Sometimes we don't realize the good times when we're in them
 
SESGDL
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Re: Is Delta truly a one hub airline.

Fri May 10, 2019 2:46 pm

qfs wrote:
jplatts wrote:
DL has nonstop service to Australia from its LAX hub, but not from any of its other hubs.

There are some European destinations that DL serves nonstop from JFK but not from ATL.


I wouldn't consider LAX a hub for Delta, especially when you compare it to SEA, SLC, MSP, & DTW. Delta is LAX's 2nd highest carrier after AA. JFK could probably fall into the hub category because their presence at JFK is larger than JetBlue's.


DL's operation at LAX is larger than its operation at SEA. LAX is most definitely a hub for DL, in both name and function.

Jeremy
 
SESGDL
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Re: Is Delta truly a one hub airline.

Fri May 10, 2019 2:48 pm

RDUDDJI wrote:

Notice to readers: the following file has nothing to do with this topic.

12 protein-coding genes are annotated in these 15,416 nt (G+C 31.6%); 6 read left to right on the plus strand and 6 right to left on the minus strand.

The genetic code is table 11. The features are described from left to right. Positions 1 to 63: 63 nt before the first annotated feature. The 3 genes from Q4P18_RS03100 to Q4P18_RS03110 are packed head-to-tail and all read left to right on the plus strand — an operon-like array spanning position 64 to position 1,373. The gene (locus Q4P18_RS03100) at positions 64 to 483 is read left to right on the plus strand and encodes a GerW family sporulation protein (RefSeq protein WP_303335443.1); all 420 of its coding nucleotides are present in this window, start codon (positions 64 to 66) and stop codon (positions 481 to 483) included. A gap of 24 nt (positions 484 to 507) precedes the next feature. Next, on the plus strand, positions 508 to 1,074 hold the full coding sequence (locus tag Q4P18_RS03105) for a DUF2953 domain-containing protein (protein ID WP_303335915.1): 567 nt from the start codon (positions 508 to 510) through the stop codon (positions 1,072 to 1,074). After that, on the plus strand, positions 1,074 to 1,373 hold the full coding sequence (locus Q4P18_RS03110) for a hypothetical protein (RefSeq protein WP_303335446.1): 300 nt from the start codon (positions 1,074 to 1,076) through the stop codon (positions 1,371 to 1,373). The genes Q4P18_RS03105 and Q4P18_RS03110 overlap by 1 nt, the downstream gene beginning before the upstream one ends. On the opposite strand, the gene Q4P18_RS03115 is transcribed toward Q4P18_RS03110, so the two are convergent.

qfs wrote:
I wouldn't consider LAX a hub for Delta, especially when you compare it to SEA, SLC, MSP, & DTW. Delta is LAX's 2nd highest carrier after AA. JFK could probably fall into the hub category because their presence at JFK is larger than JetBlue's.


Despite lots of debate on a.net, I'm not sure there is a Generally Accepted criteria to be called a hub. At the end of the day it doesn't really matter, I suppose we should just accept whatever the airline considers it to be.

I think of JFK (and to a lesser extent BOS and LAX) as "gateways" to connect with Int'l flights. I know they serve domestic connections as well, but both of those are airports I would not "choose" to connect domestically through and geographically they aren't ideal for domestic connections. LGA is also considered a hub by DL and I would never connect through there.

I would say AA in MIA is in a similar boat. Sure you could connect there domestically, but unless you're going to/from Florida, you're likely going way out of the way.